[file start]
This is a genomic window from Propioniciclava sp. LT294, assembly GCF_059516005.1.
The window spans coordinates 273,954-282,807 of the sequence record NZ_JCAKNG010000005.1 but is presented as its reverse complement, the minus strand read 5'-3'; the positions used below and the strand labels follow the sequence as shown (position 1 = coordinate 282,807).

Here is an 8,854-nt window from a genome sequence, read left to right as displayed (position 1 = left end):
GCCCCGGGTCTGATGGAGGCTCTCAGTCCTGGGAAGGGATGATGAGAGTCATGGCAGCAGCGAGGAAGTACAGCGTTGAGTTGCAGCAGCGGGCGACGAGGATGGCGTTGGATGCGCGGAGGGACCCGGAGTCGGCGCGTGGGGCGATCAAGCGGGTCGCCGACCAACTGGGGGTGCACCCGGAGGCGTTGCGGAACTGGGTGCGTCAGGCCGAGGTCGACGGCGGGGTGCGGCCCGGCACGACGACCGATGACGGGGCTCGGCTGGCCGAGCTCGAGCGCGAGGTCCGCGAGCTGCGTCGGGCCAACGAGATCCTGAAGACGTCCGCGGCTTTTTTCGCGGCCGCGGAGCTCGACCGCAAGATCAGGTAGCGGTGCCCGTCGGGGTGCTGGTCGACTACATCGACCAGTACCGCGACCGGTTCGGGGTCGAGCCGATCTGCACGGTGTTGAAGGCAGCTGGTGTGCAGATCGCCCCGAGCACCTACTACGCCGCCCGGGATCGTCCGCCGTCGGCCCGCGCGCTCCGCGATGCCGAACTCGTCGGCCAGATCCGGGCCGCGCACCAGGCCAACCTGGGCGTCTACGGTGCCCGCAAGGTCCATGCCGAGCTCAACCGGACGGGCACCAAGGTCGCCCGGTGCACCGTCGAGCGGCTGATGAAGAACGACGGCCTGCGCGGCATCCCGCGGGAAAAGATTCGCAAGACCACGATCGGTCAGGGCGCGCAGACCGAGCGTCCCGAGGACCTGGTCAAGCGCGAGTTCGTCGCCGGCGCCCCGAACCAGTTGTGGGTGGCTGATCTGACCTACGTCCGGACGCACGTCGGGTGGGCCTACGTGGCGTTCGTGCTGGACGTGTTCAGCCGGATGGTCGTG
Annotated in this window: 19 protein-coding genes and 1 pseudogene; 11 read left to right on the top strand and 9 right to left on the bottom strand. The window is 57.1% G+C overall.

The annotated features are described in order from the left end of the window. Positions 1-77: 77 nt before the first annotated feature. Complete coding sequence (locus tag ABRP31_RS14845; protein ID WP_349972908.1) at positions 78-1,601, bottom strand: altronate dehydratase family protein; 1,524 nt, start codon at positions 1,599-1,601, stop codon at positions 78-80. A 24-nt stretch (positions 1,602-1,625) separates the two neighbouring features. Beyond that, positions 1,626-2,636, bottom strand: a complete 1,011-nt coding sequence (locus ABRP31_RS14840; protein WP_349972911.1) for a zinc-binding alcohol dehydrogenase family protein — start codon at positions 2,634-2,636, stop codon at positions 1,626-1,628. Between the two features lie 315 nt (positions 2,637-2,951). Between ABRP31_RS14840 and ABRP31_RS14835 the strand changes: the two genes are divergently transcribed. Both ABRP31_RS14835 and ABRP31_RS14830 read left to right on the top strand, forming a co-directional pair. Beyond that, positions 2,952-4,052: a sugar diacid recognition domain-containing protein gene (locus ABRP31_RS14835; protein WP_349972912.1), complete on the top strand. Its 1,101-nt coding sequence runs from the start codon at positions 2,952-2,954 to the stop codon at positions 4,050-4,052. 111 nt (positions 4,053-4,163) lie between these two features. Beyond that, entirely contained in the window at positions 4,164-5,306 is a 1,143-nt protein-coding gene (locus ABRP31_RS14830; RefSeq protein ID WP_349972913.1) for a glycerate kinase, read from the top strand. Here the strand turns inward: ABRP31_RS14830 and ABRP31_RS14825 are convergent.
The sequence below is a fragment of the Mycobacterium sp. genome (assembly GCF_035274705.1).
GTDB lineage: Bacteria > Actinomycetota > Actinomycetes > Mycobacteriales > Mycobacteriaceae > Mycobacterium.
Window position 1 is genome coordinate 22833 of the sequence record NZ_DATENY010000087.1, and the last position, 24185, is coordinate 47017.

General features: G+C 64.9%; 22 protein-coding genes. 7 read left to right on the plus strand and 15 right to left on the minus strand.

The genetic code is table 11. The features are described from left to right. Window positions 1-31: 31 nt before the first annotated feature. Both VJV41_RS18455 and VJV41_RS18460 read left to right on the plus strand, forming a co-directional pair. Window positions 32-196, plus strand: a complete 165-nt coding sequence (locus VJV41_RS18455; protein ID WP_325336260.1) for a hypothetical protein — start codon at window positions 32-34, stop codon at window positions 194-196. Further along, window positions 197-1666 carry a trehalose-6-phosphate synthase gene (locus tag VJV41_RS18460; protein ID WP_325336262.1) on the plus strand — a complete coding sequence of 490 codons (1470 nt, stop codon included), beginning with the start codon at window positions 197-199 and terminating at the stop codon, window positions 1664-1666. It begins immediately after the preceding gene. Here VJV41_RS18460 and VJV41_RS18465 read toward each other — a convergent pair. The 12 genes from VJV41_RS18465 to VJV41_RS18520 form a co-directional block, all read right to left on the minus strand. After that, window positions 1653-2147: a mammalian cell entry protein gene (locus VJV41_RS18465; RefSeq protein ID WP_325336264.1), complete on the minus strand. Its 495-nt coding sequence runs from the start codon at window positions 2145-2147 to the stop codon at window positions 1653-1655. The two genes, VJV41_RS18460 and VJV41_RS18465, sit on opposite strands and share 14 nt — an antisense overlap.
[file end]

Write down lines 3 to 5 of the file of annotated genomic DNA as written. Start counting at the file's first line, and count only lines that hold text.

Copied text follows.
Here is an 8,854-nt window from a genome sequence, read left to right as displayed (position 1 = left end):
GCCCCGGGTCTGATGGAGGCTCTCAGTCCTGGGAAGGGATGATGAGAGTCATGGCAGCAGCGAGGAAGTACAGCGTTGAGTTGCAGCAGCGGGCGACGAGGATGGCGTTGGATGCGCGGAGGGACCCGGAGTCGGCGCGTGGGGCGATCAAGCGGGTCGCCGACCAACTGGGGGTGCACCCGGAGGCGTTGCGGAACTGGGTGCGTCAGGCCGAGGTCGACGGCGGGGTGCGGCCCGGCACGACGACCGATGACGGGGCTCGGCTGGCCGAGCTCGAGCGCGAGGTCCGCGAGCTGCGTCGGGCCAACGAGATCCTGAAGACGTCCGCGGCTTTTTTCGCGGCCGCGGAGCTCGACCGCAAGATCAGGTAGCGGTGCCCGTCGGGGTGCTGGTCGACTACATCGACCAGTACCGCGACCGGTTCGGGGTCGAGCCGATCTGCACGGTGTTGAAGGCAGCTGGTGTGCAGATCGCCCCGAGCACCTACTACGCCGCCCGGGATCGTCCGCCGTCGGCCCGCGCGCTCCGCGATGCCGAACTCGTCGGCCAGATCCGGGCCGCGCACCAGGCCAACCTGGGCGTCTACGGTGCCCGCAAGGTCCATGCCGAGCTCAACCGGACGGGCACCAAGGTCGCCCGGTGCACCGTCGAGCGGCTGATGAAGAACGACGGCCTGCGCGGCATCCCGCGGGAAAAGATTCGCAAGACCACGATCGGTCAGGGCGCGCAGACCGAGCGTCCCGAGGACCTGGTCAAGCGCGAGTTCGTCGCCGGCGCCCCGAACCAGTTGTGGGTGGCTGATCTGACCTACGTCCGGACGCACGTCGGGTGGGCCTACGTGGCGTTCGTGCTGGACGTGTTCAGCCGGATGGTCGTG
Annotated in this window: 19 protein-coding genes and 1 pseudogene; 11 read left to right on the top strand and 9 right to left on the bottom strand. The window is 57.1% G+C overall.